A Storyby William Kittredge
The Mexican Steers were shades of orange and blue, even green, color like rock moss over their tight, shorthaired hides. Twelve hundred and seventy-four came down from the Northern Pacific railroad cars, quick animals with horns like opalescent hooks, gathered off the Sonoran deserts. They had been nine weeks in New Mexico because of the wartime shortage of railroad cars, before being shipped north to Oregon, then been in the cars a week, only unloaded twice, watered in Fresno and Redding.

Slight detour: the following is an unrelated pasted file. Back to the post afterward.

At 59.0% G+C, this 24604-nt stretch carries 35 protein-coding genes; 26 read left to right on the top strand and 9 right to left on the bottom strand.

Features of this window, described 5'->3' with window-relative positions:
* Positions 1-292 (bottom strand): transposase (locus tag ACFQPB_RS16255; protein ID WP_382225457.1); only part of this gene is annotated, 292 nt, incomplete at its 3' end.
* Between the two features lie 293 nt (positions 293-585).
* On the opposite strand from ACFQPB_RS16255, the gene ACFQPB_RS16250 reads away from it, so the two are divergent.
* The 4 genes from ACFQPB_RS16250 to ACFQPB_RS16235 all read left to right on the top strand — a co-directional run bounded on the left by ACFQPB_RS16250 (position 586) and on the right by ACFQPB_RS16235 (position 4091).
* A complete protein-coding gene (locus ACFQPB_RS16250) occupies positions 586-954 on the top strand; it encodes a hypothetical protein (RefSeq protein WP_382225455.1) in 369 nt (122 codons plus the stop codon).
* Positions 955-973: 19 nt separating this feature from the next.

Sonora lay south of Arizona on the boy’s creased, heavy-paper National Geographic map, an area colored pale yellow and almost empty. Damon Booth, who owned the steers, said yellow was the color for Mexico. Orange blossoms had smelled yellow at twilight. Children played between thick-walled adobe houses. At the Booth Acreage, an unpainted shiplap building on the Klamath Marsh, on an alkali knoll beside a horse corral, timbered mountains blue off in the distance, Damon would squat on salt grass in the midday silence, a few flies moving, and talk of Mexico. The summer was dry as the worst years of the thirties, the creek empty but for the holes where frogs survived. The peat cracked in rifts wider than a horse could leap. Summer Mallards circled and flew on.